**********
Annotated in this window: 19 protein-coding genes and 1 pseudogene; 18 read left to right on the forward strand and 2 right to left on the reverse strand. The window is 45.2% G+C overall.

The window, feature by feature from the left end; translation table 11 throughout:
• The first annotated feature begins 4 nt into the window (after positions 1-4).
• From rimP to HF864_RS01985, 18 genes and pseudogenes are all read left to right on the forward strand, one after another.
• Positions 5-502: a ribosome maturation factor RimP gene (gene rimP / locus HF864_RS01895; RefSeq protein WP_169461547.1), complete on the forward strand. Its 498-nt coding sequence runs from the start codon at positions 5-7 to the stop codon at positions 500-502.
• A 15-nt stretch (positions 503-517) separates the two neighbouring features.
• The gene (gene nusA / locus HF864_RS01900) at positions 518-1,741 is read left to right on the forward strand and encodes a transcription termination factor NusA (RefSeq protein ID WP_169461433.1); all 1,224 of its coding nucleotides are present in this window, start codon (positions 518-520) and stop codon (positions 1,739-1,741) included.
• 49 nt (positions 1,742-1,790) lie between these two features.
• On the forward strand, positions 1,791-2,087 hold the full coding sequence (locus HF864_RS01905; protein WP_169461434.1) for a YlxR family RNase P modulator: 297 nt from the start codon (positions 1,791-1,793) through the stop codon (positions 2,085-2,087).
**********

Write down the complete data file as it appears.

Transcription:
Annotated in this window: 19 protein-coding genes and 1 pseudogene; 18 read left to right on the forward strand and 2 right to left on the reverse strand. The window is 45.2% G+C overall.

The window, feature by feature from the left end; translation table 11 throughout:
• The first annotated feature begins 4 nt into the window (after positions 1-4).
• From rimP to HF864_RS01985, 18 genes and pseudogenes are all read left to right on the forward strand, one after another.
• Positions 5-502: a ribosome maturation factor RimP gene (gene rimP / locus HF864_RS01895; RefSeq protein WP_169461547.1), complete on the forward strand. Its 498-nt coding sequence runs from the start codon at positions 5-7 to the stop codon at positions 500-502.
• A 15-nt stretch (positions 503-517) separates the two neighbouring features.
• The gene (gene nusA / locus HF864_RS01900) at positions 518-1,741 is read left to right on the forward strand and encodes a transcription termination factor NusA (RefSeq protein ID WP_169461433.1); all 1,224 of its coding nucleotides are present in this window, start codon (positions 518-520) and stop codon (positions 1,739-1,741) included.
• 49 nt (positions 1,742-1,790) lie between these two features.
• On the forward strand, positions 1,791-2,087 hold the full coding sequence (locus HF864_RS01905; protein WP_169461434.1) for a YlxR family RNase P modulator: 297 nt from the start codon (positions 1,791-1,793) through the stop codon (positions 2,085-2,087).